THIS COIN IS NOT MINE AND I HAVE FORGOTTEN WHERE I GOT THIS PHOTO FROM.

Year Minted - 1935
Mintage - 1128, 764 Standard finish, 364 Proofs
Original sale price - 7/6, Proof set 25/- in Plush case, 16/9 in standard cardboard case
Metal - 50% Silver Quarternary Alloy like 1933 - 1946 silver coins.
Size and weight - 38.24mm (1.560 inches), 28.28grams
Design - Captain William Hobson shaking hands with Tamati Waka Nene (Maori Chief) at Waitangi with Crown overhead.
Designer - Percy Metcalfe

This coin does not celebrate any particular anniversary but the event of the Signing of the Treaty of Waitangi in 1840. It was meant to be issued with the other new coins in 1933, but endless delays and debates over designs, meant it was not ready until 1935.

The Crown was issued at a time when most New Zealanders were very poor and struggling, and the original price for them was 7/6 or a 50% mark up. the average weekly wage in 1935 was 30/- and many people were only relief work paying as little as 5/- a week. Needless to say very few sold.

In total 1128 coins were struck, 764 were standard uncriculated and issued for sale at Post Offices and the Reserve Bank, the other 364 were issued as Proofs in Proof sets with the other 1935 coins from Halfcrown down to 3d. Originally the set was only to 6d, as Wellington had thought there were enough 3d coins already as to not warrant a 1935 minting of them, but a group of businessmen wanted a 3d as well to complete the set and decided just 364 proof 3d were needed. However London insisted on a minimum order of 500 worth of 3d coins, and hence why 40,364 were minted that year.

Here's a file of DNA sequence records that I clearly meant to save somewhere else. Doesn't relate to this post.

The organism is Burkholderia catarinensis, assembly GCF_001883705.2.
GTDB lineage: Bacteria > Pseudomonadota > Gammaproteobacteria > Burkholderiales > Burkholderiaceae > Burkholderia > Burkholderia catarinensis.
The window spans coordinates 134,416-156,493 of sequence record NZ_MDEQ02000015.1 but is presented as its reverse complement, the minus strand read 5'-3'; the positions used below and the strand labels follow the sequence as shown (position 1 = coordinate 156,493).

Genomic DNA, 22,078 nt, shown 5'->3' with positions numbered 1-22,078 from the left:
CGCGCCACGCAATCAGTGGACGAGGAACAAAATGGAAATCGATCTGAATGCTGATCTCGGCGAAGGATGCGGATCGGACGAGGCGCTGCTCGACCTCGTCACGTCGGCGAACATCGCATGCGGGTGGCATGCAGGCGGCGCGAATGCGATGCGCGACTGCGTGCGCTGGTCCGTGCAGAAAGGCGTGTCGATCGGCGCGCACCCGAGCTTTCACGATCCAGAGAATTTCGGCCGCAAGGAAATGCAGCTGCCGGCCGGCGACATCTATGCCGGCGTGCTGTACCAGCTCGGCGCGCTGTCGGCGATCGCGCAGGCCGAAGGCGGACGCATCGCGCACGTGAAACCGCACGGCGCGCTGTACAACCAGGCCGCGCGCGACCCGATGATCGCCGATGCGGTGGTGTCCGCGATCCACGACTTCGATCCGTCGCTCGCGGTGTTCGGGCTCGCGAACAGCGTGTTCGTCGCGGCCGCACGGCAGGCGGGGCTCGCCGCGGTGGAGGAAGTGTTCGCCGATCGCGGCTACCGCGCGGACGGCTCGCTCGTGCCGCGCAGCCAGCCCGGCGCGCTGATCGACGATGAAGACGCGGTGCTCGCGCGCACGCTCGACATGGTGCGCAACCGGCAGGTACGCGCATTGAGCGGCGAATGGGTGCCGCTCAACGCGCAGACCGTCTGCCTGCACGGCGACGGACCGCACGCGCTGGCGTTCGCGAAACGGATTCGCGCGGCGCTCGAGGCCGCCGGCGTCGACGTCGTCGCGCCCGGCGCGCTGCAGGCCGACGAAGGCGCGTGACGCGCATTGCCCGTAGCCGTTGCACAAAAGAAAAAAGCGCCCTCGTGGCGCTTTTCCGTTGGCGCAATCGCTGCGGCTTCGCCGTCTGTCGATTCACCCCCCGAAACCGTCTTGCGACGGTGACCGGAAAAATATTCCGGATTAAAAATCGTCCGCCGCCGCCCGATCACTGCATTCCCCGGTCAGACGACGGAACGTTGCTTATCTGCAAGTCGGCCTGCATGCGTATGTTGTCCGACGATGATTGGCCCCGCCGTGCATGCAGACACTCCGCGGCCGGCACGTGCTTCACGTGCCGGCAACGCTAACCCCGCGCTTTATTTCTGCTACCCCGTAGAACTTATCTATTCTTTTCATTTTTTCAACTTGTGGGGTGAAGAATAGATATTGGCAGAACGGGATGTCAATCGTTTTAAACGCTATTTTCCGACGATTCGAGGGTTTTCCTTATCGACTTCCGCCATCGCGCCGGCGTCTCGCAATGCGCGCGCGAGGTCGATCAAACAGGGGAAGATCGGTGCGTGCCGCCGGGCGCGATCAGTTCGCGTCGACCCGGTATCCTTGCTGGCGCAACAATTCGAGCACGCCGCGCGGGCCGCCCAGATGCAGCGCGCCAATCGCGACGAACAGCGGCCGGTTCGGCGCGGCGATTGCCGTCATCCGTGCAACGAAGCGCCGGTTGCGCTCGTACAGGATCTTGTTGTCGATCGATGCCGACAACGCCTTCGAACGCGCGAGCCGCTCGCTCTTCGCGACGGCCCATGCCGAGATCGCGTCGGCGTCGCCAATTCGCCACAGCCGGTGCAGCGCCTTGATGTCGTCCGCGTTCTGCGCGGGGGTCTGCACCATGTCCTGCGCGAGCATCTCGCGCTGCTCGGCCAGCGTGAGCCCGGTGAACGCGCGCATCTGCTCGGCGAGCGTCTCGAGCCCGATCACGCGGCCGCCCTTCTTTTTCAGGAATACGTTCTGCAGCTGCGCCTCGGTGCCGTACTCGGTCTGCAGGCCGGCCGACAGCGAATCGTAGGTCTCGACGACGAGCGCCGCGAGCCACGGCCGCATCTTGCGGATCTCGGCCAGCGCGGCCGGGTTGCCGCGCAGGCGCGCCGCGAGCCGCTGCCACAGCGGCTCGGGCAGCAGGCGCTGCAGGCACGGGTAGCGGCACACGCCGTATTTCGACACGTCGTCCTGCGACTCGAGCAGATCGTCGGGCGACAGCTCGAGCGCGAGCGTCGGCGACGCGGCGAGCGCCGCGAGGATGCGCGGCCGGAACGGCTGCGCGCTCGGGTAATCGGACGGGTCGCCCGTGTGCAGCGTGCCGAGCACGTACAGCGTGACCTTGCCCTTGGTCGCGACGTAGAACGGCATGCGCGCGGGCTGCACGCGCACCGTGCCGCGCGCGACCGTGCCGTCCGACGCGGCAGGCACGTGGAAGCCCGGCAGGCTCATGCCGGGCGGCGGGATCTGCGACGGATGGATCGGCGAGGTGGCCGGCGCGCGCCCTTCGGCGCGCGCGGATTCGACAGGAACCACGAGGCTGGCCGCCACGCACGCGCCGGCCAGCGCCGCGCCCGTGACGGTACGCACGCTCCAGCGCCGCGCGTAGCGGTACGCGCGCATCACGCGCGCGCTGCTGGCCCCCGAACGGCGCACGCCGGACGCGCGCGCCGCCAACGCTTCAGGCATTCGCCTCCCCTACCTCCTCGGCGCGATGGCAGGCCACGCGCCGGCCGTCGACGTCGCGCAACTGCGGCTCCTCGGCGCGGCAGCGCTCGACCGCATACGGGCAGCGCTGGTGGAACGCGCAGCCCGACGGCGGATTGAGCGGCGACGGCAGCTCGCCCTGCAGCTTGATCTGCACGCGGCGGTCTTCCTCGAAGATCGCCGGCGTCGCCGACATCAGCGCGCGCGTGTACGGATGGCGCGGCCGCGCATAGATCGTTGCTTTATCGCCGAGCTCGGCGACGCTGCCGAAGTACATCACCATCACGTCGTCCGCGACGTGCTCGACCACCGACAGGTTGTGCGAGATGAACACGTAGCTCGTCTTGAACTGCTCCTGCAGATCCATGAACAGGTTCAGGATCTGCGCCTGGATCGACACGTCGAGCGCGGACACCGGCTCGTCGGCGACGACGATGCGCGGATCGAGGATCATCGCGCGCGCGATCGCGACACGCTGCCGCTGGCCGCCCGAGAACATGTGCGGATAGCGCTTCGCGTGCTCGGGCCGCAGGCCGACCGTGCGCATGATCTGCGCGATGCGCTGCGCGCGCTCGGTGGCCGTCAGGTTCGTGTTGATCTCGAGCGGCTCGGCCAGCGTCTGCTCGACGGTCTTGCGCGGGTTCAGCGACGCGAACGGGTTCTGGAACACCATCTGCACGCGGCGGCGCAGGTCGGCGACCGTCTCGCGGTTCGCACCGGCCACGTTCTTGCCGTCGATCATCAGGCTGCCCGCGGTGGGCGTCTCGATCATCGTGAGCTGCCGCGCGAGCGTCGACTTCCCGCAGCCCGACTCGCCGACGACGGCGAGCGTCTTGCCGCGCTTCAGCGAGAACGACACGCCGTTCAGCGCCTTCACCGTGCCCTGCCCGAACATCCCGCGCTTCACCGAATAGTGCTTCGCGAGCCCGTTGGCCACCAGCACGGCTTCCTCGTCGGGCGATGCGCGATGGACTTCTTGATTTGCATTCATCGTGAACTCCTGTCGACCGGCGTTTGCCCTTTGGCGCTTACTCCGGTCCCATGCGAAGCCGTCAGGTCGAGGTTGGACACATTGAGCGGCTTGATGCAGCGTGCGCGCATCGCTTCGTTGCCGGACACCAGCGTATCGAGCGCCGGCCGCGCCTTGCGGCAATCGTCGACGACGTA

The Proof sets were supplied with cases, 288 in cardboard which came in the first shipment in February 1936 and the plush ones (76) were ordered in a second shipment in March which also bought the 40,000 non proof Threepence coins for circulation.

Needless to say today, the Waitangi crown is near priceless. It is by far the most expensive and rarest predecimal coin outside unique proofs and varieties like a 1955 Sixpence with a shoulder strap and prices for uncirculated Waitangi Crowns reach into 5 figures, only equalling the 1936 Florin (A coin more common in lower grades). Bertrand catalogue 2018 has prices ranging from $7,500 for a VF example to $14k for UNC and Proof coins at a universal $15k. A complete 1935 set is $20k or more.

The coin is seldom found in conditions below high VF and the average non proof set coin is EF/AU as it is inevitable a few generations of sticky and grubby fingers have handled them.